Today I want to talk about what the media’s been all up in arms about these past few days, and that is the statements made by the ex-pastor of the church that Barack Obama attends, the Rev. Jeremiah Wright (the new pastor is the Rev. Otis Moss III, son of of the civil rights leader Otis Moss Jr. He replaced Rev. Wright who retired on February 10, 2008).
Let me ask you something; do you folks who go to church listen to and/or believe EVERY WORD your pastor says? Do you agree with him or her? If he or she said something that disturbed you, would you say approach him or her?
I heard something on NPR coming home Wednesday night; a woman said she’d love to go to a black church to experience a sermon there but that she was afraid to go, thinking she wouldn’t be accepted.
Back in the late 1980s, I lived with a man named Michael who happened to be black; he was from a small town in North Carolina. He joined the Air Force (as an officer) and was stationed at Hanscom Air Force Base in Massachusetts (I worked there as a civilian and met him at the Officer’s Club one Friday night; for me, it was love at first sight). When his mother and father found out he was headed up north, they were afraid for him. Afraid for his safety away from a predominantly black town, afraid for him being stationed in a town that is predominately white.
I often wondered what it was like for him, being in the minority up here. Luckily, I got the chance to find out.
We usually drove to NC for Easter, which was close to his birthday (ironically, today) and his nephew’s birthday. We’d stay at his Mom’s house (separate rooms, of course) and there’d generally be a big feast with all the relatives. Man, his Mom made the BEST coconut cake!!! His uncles all had fun getting me to try chitlins and other things they didn’t think a northern white girl would like…with the exception of chitlins, boy were THEY wrong!
Anyway, the year Jason, his nephew, was born, we all went to Michael’s Mom’s for Jason’s baptism. Two funny things happened to me that weekend. Firstly, Michael and I were walking down the street to the church (it was close to his Mom’s house); he was all dressed up in his blues (Air Force dress uniform). Two little boys road past on their bikes and as they did one of them exclaimed, “Look! There’s a white lady!” Not, “Look! There’s a guy all dressed up in an Air Force uniform.” which is what I’d be thinking. We all smiled and laughed and kept walking.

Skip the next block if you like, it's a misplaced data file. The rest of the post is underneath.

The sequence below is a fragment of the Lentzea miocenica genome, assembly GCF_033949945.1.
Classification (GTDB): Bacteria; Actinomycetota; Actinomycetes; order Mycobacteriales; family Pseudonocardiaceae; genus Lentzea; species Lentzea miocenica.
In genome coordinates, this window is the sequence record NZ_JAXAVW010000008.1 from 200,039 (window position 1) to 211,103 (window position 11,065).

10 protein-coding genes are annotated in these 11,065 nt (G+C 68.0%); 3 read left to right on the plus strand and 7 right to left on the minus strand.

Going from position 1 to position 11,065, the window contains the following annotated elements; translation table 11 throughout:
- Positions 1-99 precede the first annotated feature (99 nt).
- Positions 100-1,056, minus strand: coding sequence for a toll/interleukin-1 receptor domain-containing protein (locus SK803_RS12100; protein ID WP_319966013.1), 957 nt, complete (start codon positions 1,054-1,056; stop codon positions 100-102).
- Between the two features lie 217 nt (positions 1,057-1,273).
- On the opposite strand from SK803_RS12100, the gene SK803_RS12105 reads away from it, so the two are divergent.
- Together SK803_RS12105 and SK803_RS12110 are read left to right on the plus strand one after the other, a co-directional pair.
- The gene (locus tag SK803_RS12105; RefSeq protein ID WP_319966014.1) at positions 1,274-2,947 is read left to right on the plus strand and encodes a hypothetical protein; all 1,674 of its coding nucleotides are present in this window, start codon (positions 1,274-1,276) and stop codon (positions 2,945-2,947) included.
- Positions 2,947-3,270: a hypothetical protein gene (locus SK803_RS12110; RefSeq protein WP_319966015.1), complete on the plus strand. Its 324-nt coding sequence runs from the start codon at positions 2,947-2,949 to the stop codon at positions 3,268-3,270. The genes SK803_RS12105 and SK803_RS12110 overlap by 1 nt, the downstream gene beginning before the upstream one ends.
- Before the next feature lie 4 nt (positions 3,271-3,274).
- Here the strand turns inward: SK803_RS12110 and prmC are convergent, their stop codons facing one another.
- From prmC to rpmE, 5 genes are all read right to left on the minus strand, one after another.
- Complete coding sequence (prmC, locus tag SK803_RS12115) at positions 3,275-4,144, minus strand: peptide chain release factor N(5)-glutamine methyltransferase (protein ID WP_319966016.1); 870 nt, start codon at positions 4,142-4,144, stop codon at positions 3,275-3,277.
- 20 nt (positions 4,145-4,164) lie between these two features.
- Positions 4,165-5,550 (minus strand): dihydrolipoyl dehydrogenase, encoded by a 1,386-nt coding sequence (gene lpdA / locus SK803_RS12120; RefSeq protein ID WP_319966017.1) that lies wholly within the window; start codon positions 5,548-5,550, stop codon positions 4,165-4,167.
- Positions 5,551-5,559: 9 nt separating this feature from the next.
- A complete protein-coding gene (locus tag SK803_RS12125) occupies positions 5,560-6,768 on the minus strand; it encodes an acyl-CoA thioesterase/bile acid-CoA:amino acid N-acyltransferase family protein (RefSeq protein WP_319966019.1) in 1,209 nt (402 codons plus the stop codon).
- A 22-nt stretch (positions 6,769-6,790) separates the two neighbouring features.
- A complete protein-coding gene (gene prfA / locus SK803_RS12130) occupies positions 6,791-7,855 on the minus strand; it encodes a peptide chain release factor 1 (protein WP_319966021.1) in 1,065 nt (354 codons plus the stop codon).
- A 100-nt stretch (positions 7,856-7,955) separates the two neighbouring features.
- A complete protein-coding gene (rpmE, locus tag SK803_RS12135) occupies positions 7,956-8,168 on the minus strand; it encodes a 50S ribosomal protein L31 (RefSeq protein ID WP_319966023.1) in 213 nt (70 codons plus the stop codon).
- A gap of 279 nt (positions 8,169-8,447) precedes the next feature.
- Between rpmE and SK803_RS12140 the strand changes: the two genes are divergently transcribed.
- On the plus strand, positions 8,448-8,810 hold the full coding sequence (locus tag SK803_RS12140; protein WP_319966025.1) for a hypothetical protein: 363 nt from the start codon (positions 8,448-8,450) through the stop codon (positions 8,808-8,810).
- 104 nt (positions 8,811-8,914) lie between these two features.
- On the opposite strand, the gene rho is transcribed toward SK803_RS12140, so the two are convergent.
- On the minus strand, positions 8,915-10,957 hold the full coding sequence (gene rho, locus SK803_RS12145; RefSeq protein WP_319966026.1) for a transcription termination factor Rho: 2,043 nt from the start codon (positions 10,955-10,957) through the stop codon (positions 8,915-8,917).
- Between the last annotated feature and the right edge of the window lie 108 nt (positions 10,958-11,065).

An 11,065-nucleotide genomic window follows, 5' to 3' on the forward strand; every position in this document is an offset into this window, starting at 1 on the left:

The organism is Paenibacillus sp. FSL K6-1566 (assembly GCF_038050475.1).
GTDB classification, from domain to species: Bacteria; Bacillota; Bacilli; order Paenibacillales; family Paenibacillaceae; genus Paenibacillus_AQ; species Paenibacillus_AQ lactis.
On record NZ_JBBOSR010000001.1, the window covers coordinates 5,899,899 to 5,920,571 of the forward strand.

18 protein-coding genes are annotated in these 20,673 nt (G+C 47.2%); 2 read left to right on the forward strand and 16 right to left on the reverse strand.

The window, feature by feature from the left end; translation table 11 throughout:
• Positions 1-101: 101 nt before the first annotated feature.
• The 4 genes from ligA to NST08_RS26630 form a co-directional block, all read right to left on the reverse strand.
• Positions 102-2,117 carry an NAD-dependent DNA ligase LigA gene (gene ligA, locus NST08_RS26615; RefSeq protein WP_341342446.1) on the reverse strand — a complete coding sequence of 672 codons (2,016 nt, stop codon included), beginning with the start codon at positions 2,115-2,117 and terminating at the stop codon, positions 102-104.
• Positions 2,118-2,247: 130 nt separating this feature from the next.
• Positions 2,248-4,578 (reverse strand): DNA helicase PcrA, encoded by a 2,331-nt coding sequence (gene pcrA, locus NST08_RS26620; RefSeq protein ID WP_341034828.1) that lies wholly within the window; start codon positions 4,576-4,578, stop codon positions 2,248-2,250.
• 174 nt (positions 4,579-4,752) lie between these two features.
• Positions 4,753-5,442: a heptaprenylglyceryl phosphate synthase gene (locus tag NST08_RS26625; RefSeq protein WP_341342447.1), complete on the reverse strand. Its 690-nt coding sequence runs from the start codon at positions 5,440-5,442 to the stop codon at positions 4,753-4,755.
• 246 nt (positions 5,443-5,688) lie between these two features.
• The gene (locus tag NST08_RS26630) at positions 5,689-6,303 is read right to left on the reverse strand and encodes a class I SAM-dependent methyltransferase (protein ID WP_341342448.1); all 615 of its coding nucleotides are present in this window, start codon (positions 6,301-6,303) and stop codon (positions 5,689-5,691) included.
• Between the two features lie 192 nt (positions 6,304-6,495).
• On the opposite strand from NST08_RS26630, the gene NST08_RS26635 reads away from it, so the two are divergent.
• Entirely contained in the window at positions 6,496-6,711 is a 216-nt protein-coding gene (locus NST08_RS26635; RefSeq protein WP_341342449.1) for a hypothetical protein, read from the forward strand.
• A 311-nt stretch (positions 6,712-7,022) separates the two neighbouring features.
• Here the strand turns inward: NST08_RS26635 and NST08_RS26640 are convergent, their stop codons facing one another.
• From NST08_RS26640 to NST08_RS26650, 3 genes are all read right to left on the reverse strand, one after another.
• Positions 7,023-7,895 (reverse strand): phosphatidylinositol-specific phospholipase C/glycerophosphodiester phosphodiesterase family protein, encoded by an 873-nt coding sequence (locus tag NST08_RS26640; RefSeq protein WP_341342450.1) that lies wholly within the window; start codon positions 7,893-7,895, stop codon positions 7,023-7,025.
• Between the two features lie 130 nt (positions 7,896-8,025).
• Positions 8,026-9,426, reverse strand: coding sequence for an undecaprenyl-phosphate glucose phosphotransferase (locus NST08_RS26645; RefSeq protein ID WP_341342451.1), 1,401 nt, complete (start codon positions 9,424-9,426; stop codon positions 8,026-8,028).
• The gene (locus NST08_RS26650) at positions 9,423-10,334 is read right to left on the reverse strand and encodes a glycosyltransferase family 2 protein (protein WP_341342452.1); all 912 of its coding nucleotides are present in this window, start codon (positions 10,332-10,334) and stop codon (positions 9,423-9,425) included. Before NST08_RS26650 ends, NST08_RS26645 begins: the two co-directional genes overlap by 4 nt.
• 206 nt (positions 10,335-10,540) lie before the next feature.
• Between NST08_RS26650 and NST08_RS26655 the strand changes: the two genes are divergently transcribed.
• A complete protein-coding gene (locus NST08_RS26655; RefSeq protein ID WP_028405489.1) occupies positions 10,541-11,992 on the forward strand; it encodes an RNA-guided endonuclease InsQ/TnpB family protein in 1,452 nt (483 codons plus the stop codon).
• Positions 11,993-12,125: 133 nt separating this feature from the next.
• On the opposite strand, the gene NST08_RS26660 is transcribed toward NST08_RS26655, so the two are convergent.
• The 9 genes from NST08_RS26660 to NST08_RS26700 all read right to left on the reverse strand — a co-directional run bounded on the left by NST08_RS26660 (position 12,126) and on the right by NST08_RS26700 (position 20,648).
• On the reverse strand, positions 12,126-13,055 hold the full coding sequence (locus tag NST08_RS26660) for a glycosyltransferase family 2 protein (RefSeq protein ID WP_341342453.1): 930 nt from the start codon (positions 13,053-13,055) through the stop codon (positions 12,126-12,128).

We got to church, all the older ladies that had known Michael all his life, clucked and patted and generally made him feel at home; and they made ME feel at home, too, as did every single one of the other folks AND the pastor. He welcomed me, and yes, I was the only white person there. I didn’t feel in the least uncomfortable, but it did strike me that finally I was in the same situation Michael had been in up in MA many times.
Oh and while I’m talking about it, I want to quote something I saw over at Snope’s, regarding Trinity Church:
As for the (subjective) issue of whether a church with an 8,600-member black congregation that espouses a “Black Value System” and urges commitment to the “Black Community,” the “Black Family,” and “the Black Work Ethic” is a church that is dutifully attending to the needs of its congregation, or one that is advocating a form of separatism or racism, Chicago Sun-Times journalist Monroe Anderson tackled that subject in a piece about TUCC back in March 2007:
If a white presidential candidate’s church had a similar statement and “you substitute the word white for black, there would be an outrage in this country,” [Sean] Hannity preached. “There would be cries of racism in this country.”
True and Catch-22. If a white church plainly and proudly pronounced its whiteness, Hannity, [Tucker] Carlson and company would be right. But if it was the Holy Trinity Polish Church on Chicago’s North Side, proclaiming its Polishness, who’d care? [EXACTLY!!!] This is how African Americans find ourselves in a trick bag. We’re defined racially even when we’re acting like any other of this nation’s ethnic groups. Issues knee-jerkily become black and white when in reality they may be African American and Irish American. Or Serbian American and African American.
Yes!!! So very true and so very well put.
Did you happen to read or hear Barack Obama’s speech on race? If not, you can read the transcript here; amazing.
Since I’m in the mood to share, here are some pictures:
Michael, Diane, Betsy (thank GOD they don’t read my blog LMAO!)
Michael, after we broke up and he was stationed at Wright-Patterson AFB in OH; we remained friends until he married
Michael’s nephew, Jason, with our cat, Cameo; she was a terror!